October 7, 2022
Remember the flu? Considering that we’ve been dealing with the COVID-19 pandemic since March 2020, it’s understandable if you’ve put influenza on your mental back burner.
The flu has not only been out of mind, but it’s also been largely out of sight. Between September 2020 and August 2021, there were a little over 2,000 cases of influenza in the US, according to the CDC. In a typical flu season, the US sees more than 200,000 cases in that same time frame. This decline was largely due to protective measures that were taken to reduce the spread of COVID-19.
While that’s positive news, last year’s hiatus from the flu has many experts concerned about what this year might bring. With protective measures being more relaxed and the lack of exposure to the flu during last season, we might be more susceptible to the virus when it returns. Older adults may be especially at risk.
At Arrow Senior Living, we all play a vital role in preventing the spread of influenza. The best way to protect yourself and prevent the flu is by getting vaccinated. While all age groups over six months remain priorities for vaccination, additional emphasis this flu season will be on adults at higher risk from COVID-19 complications. This includes adults with underlying illnesses and those considered to be immunocompromised.
It is important for our residents to receive the flu shot. People who are 65 years and older are at higher risk of developing serious complications from the flu. In fact, between 50% and 70% of seasonal flu-related hospitalizations have occurred among people 65 years and older. It’s estimated that between 70% and 85% of seasonal flu-related deaths have occurred in people 65 years and older.
It’s important to provide education to both residents and staff that the single most effective thing they can do to avert serious illness and flu-related complications is to receive the influenza vaccination. It’s also important to know that anyone can experience serious complications from the flu, even people who aren’t considered to be at high risk. Our teams within our communities are making it easy for our residents, as well as our staff to obtain this year’s vaccination by hosting their very own Flu Vaccine Clinics.
We can help prevent the flu and stop the spread by washing your hands often; covering your mouth and nose when you cough or sneeze; avoiding touching your eyes, nose, and mouth; staying home when you are ill; cleaning and disinfecting frequently; getting plenty of sleep, being physically active, managing stress, and drinking plenty of fluids!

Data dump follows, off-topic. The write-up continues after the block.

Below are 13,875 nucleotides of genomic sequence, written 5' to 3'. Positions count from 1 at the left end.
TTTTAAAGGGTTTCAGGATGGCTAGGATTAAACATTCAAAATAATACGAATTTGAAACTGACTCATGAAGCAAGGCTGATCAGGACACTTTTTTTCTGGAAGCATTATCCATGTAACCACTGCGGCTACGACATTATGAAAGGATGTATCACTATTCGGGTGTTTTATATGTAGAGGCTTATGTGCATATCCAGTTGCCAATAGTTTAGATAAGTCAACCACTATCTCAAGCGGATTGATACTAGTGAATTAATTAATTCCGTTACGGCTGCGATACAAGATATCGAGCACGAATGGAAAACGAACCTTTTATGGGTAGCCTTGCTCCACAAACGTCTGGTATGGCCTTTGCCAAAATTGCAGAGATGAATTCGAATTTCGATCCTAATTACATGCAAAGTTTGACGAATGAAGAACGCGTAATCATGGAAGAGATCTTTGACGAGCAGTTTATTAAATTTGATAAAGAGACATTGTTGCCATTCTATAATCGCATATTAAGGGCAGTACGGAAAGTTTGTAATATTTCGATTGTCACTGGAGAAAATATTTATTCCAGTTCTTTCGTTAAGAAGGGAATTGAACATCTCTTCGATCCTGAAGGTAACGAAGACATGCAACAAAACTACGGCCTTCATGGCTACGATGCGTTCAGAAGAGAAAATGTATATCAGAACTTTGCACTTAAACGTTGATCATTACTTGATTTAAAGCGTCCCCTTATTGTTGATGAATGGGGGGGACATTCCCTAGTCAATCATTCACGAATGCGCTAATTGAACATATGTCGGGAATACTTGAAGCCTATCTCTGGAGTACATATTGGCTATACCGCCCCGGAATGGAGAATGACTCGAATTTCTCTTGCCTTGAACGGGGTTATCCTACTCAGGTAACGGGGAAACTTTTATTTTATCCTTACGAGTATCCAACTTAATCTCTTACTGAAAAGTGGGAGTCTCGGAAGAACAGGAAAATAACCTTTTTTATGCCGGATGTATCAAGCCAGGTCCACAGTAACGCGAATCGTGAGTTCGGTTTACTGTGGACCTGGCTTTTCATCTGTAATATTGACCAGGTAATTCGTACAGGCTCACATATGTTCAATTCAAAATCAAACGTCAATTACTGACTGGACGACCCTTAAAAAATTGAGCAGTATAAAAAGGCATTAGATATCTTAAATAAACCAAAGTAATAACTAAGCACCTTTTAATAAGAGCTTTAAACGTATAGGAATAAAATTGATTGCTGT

To promote our flu clinics and increase participation from our staff and residents we will ensure that everyone in the communities are informed of the Flu Vaccine Clinics, as well as the time and day available. Posting frequent reminders and developing a strategy to assist all residents down to the clinic itself will be important, as well. It would be beneficial leading up to the Flu Clinics to provide a daily “Flu Fact” to residents and staff by presenting a statistic related to the flu, or to the flu vaccine.
Every one of us plays a vital role in preventing the spread of influenza. We are encouraging all eligible individuals to receive this year’s preventive vaccination. If you are unsure if you should receive the vaccine, please consult with your physician or healthcare provider.
Saint Charles, Missouri-based Arrow Senior Living manages a collection of communities that offer varying levels of care including independent living, assisted living, and memory care. Each and every senior living community supports residents by focusing on dignity, respect, and quality of life. The programs and amenities offered are selected to provide only the highest standard of quality and comfort.
December 2, 2022
Just as it is at home, at Arrow Senior Living, preparing for winter can be an arduous task. There are several projects that need to be completed in preparation for cold weather and few of them are easy, especially when Jack Frost decides to come a little early, like this year. Our homes and businesses […]
November 4, 2022
It was November 1975 when the American Diabetes Association (ADA) first declared November National Diabetes Awareness Month. While diabetes is a common condition among Americans, there are still many Americans that are unaware of what diabetes is, who is at risk, and what chronic conditions can result from the disease. For example, most Americans with […]